But “these genes are not deterministic,” adds Benjamin. There’s a common myth that our traits can be divided into a fixed portion that’s “in our genes” and pre-destined from conception, and a flexible portion that depends on the environment and is under our control. That’s wrong. Nature and nurture are not opposed; they go hand in hand. The environment sets the stage upon which genes act out their roles.
For example, the team found that their 74 variants has a much stronger effect on educational attainment among Swedes born in the 1930s than those born in the late 1950s. Between those years, Sweden introduced reforms that extended mandatory schooling by two years, and improved access to schools and universities. The weakening influence of genetic factors over the same timeframe “is consistent with the possibility that the reforms equalized educational outcomes,” says Benjamin.
So, educational success is not “in the genes”, nor can you “blame your genes” if you flunk out. That’s especially true because each of the team’s 74 variants had a tiny effect, equivalent to just 3 to 9 weeks of extra schooling. And collectively, they explained just 3 percent of the differences in education levels across the whole population. “For comparison, professional weather forecasts correctly predict about 95 percent of the variation in day-to-day temperatures,” the team writes in their FAQ. “Weather forecasters are vastly more accurate forecasters than social science geneticists will ever be.”
For that reason, you can’t reliably use these 74 variants to predict how long a child will stay in education, or to stratify children according to how much support they’ll need. “It’s not a smart way to use the score,” says Benjamin. The same applies to any unwarranted talk of eugenics—of selecting for embryos with particular genes, or even using gene-editing technologies to alter said genes. These would be dumb ways of ensuring smarts; if you’re really that concerned, you’re better off just dating someone clever.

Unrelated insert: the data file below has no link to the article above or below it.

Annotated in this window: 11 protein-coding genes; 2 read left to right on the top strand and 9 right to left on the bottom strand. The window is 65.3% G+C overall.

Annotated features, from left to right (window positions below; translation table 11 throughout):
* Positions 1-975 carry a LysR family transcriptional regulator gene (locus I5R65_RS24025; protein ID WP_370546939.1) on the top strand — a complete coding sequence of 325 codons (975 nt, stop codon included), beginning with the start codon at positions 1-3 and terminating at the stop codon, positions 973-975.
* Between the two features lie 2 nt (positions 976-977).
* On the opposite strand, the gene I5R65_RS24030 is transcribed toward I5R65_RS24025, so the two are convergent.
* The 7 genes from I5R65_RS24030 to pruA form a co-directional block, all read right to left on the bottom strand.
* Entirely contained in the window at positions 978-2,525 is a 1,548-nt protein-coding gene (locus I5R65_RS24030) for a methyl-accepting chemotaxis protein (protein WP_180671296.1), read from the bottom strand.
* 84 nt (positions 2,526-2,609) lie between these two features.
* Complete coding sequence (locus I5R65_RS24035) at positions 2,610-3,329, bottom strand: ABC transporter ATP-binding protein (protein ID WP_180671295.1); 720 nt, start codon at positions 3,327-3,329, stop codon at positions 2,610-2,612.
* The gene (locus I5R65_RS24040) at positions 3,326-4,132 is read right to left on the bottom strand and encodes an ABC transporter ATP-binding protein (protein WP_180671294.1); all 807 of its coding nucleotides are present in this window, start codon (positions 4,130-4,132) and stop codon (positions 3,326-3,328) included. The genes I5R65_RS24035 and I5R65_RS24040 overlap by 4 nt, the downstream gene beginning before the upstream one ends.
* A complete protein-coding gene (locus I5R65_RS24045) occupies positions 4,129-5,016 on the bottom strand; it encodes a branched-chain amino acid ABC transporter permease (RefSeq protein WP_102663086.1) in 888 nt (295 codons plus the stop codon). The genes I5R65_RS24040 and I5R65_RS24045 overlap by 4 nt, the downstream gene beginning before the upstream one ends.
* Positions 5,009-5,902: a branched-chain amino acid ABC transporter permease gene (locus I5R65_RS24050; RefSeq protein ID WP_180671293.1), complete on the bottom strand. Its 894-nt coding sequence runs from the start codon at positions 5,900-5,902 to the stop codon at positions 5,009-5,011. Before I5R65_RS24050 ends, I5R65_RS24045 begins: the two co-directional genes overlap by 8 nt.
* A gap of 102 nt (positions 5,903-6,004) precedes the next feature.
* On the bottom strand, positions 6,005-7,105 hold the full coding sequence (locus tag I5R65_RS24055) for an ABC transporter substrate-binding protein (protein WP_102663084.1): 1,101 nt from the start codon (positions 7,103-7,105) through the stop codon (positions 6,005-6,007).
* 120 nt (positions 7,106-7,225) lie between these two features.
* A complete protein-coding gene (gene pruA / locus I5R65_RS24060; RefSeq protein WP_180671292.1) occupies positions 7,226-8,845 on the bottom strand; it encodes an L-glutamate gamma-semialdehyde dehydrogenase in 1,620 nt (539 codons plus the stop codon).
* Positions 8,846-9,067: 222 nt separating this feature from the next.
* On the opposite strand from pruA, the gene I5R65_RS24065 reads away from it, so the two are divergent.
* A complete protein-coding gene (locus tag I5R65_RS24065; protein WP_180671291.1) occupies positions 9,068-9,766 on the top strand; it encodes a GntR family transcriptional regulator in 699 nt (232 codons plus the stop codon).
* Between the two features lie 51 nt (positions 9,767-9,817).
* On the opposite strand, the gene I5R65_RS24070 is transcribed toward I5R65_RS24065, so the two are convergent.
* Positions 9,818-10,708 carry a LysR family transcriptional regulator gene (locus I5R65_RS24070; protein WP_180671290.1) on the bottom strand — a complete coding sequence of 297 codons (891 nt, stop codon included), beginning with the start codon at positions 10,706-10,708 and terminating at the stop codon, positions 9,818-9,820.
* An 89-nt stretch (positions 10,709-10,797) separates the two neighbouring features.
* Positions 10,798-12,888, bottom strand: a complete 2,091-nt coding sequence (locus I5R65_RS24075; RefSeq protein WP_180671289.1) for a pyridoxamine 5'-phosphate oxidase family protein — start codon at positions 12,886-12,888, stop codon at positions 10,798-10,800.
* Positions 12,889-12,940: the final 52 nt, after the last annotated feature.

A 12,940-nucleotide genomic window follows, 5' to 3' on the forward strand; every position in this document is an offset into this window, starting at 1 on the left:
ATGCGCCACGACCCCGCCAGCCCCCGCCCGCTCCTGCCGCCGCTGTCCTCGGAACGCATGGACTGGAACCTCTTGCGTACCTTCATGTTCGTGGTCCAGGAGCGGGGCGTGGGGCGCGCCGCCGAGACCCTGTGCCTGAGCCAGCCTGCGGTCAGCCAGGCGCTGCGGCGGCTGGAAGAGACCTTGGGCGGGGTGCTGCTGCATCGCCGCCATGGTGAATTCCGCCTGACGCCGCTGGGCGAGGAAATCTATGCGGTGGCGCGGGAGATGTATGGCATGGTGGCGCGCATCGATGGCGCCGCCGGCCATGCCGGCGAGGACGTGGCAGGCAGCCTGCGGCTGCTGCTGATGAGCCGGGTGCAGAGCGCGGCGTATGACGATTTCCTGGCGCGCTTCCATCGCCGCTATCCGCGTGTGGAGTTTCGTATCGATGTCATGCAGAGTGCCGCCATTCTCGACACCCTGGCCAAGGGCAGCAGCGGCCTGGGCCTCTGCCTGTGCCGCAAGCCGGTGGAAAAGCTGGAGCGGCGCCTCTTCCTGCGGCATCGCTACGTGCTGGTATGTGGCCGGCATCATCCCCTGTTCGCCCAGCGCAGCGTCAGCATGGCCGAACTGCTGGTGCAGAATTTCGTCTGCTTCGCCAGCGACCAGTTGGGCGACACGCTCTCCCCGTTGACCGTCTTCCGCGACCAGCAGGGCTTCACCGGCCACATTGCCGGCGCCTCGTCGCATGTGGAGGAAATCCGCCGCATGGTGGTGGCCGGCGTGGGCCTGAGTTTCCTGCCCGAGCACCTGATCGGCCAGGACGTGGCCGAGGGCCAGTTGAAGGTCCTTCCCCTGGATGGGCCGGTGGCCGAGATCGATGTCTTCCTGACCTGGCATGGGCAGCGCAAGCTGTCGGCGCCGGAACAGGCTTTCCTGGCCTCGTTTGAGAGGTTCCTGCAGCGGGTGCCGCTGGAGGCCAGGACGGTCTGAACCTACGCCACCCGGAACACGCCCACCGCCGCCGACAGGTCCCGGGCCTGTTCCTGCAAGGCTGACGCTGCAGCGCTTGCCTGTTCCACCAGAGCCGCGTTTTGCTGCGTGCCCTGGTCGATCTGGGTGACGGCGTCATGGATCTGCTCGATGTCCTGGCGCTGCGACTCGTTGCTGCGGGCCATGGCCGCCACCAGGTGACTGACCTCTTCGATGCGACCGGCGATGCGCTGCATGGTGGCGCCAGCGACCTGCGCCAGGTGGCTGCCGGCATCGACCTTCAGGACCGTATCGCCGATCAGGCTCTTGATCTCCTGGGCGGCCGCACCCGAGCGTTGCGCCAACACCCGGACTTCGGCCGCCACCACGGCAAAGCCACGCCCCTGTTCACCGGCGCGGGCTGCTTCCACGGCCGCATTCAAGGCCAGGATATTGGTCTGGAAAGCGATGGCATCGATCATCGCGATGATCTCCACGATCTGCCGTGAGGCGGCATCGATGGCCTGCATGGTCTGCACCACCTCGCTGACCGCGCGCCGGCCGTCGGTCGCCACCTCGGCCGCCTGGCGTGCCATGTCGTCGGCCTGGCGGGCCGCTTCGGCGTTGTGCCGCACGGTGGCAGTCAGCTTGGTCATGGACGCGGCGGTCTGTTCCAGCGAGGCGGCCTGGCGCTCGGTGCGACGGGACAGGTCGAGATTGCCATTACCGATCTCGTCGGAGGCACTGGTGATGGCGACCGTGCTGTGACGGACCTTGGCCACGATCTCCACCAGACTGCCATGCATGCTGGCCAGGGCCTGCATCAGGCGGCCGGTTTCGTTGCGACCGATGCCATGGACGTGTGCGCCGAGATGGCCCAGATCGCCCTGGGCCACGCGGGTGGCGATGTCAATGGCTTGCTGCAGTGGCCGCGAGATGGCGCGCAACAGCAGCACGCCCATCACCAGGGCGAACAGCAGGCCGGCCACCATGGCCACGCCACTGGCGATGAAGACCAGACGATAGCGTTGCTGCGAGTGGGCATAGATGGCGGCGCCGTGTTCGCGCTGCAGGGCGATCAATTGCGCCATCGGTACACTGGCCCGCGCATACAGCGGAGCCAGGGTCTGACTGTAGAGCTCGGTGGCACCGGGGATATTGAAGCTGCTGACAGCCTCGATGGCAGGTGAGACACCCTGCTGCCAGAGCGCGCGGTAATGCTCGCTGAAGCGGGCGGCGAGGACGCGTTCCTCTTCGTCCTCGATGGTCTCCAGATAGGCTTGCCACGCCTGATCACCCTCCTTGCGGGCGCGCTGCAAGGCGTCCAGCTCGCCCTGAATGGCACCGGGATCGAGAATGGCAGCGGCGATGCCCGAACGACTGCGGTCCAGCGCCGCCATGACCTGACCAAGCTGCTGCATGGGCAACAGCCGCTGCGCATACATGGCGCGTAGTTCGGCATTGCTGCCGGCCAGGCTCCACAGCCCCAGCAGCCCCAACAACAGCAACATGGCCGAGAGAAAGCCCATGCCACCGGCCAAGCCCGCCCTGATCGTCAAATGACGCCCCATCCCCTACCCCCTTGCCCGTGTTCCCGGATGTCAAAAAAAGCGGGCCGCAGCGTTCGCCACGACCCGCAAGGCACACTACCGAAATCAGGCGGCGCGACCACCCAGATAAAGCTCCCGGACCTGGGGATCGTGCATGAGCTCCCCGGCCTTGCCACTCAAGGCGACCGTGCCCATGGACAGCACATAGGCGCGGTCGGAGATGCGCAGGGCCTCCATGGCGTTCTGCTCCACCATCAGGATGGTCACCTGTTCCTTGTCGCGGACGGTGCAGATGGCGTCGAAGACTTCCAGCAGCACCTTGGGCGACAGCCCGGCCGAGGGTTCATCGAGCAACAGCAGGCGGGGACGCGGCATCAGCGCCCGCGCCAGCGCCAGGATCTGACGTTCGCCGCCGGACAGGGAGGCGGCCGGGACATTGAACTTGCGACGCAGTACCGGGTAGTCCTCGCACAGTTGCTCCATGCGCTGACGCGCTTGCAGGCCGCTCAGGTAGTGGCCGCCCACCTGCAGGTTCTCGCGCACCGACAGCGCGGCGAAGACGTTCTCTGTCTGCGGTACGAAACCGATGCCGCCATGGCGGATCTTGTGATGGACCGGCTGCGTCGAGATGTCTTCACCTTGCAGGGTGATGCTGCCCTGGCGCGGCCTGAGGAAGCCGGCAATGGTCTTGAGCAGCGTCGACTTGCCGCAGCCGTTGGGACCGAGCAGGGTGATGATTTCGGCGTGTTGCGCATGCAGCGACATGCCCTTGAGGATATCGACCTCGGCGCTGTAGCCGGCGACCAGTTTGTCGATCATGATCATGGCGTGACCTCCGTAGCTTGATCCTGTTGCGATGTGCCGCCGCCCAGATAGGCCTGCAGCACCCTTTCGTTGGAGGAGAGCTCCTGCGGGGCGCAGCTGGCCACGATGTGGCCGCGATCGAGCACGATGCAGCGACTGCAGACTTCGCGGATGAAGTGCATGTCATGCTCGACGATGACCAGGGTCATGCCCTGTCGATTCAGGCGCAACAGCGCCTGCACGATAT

But if it took so much effort to find genes that have such small effects, and that can’t usefully predict anything, what was the point of even looking? Why did the team bother?
Partly, Benjamin says, to draw a line in the sand. Many earlier studies had searched for genetic variants linked to intelligence or academic performance, but their results were often misleading and irreproducible. That’s because they were absurdly small. With anywhere from 50 to 2,000 volunteers, they had nowhere near the statistical oomph they needed to reliably detect the variants they were looking for.
Medical geneticists had confronted the same problems of weak methods and phantasmal results. Their solution was to join forces and pool the data from many smaller studies—which is exactly what Benjamin, Cesarini, and Koellinger did. In 2011, they founded the Social Science Genetic Association Consortium (SSGAC). For their first study, published in 2013, they looked at 101,000 people and found three genetic variants linked to educational level. Now, with almost three times as many volunteers from 64 separate samples, they have found another 71 variants. They even cross-checked their list using a set of 113, 000 more recruits from a separate UK-based study.